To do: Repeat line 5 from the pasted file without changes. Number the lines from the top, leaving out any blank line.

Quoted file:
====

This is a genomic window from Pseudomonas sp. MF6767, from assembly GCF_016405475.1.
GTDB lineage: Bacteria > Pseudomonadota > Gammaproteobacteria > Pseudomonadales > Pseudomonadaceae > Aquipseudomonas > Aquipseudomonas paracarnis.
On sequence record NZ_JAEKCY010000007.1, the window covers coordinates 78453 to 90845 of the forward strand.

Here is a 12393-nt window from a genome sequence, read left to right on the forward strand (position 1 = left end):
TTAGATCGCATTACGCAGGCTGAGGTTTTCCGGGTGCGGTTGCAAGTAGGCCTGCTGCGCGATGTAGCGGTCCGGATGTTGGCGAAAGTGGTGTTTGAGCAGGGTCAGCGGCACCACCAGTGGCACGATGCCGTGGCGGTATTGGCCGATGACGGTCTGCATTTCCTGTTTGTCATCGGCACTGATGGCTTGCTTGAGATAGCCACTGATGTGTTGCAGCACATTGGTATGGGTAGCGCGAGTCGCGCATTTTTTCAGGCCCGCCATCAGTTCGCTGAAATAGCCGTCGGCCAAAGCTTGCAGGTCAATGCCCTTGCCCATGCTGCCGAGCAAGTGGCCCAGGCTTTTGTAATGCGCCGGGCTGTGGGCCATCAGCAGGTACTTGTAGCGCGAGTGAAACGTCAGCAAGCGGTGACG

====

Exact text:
TTAGATCGCATTACGCAGGCTGAGGTTTTCCGGGTGCGGTTGCAAGTAGGCCTGCTGCGCGATGTAGCGGTCCGGATGTTGGCGAAAGTGGTGTTTGAGCAGGGTCAGCGGCACCACCAGTGGCACGATGCCGTGGCGGTATTGGCCGATGACGGTCTGCATTTCCTGTTTGTCATCGGCACTGATGGCTTGCTTGAGATAGCCACTGATGTGTTGCAGCACATTGGTATGGGTAGCGCGAGTCGCGCATTTTTTCAGGCCCGCCATCAGTTCGCTGAAATAGCCGTCGGCCAAAGCTTGCAGGTCAATGCCCTTGCCCATGCTGCCGAGCAAGTGGCCCAGGCTTTTGTAATGCGCCGGGCTGTGGGCCATCAGCAGGTACTTGTAGCGCGAGTGAAACGTCAGCAAGCGGTGACG